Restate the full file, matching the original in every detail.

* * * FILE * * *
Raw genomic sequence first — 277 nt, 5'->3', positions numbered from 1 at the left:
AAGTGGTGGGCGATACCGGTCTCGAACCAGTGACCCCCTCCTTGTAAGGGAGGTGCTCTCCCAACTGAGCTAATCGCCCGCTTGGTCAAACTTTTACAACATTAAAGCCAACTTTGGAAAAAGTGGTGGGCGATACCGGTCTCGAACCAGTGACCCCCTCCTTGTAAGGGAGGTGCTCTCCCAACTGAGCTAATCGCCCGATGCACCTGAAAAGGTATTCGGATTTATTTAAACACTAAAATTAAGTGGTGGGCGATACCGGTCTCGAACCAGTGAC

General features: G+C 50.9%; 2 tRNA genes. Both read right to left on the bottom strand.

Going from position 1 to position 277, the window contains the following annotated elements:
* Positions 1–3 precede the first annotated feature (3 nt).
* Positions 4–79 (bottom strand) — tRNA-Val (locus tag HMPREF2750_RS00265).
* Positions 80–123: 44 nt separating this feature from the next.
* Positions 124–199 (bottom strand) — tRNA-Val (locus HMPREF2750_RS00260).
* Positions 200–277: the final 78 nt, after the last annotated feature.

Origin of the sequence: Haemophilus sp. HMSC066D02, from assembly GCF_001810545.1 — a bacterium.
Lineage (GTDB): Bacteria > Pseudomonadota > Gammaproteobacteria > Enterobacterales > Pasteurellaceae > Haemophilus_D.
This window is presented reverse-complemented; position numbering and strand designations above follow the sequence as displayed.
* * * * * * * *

Raw genomic sequence first — 277 nt, 5'->3', positions numbered from 1 at the left:
AAGTGGTGGGCGATACCGGTCTCGAACCAGTGACCCCCTCCTTGTAAGGGAGGTGCTCTCCCAACTGAGCTAATCGCCCGCTTGGTCAAACTTTTACAACATTAAAGCCAACTTTGGAAAAAGTGGTGGGCGATACCGGTCTCGAACCAGTGACCCCCTCCTTGTAAGGGAGGTGCTCTCCCAACTGAGCTAATCGCCCGATGCACCTGAAAAGGTATTCGGATTTATTTAAACACTAAAATTAAGTGGTGGGCGATACCGGTCTCGAACCAGTGAC

General features: G+C 50.9%; 2 tRNA genes. Both read right to left on the bottom strand.

Going from position 1 to position 277, the window contains the following annotated elements:
* Positions 1–3 precede the first annotated feature (3 nt).
* Positions 4–79 (bottom strand) — tRNA-Val (locus tag HMPREF2750_RS00265).
* Positions 80–123: 44 nt separating this feature from the next.
* Positions 124–199 (bottom strand) — tRNA-Val (locus HMPREF2750_RS00260).
* Positions 200–277: the final 78 nt, after the last annotated feature.

Origin of the sequence: Haemophilus sp. HMSC066D02, from assembly GCF_001810545.1 — a bacterium.
Lineage (GTDB): Bacteria > Pseudomonadota > Gammaproteobacteria > Enterobacterales > Pasteurellaceae > Haemophilus_D.
This window is presented reverse-complemented; position numbering and strand designations above follow the sequence as displayed.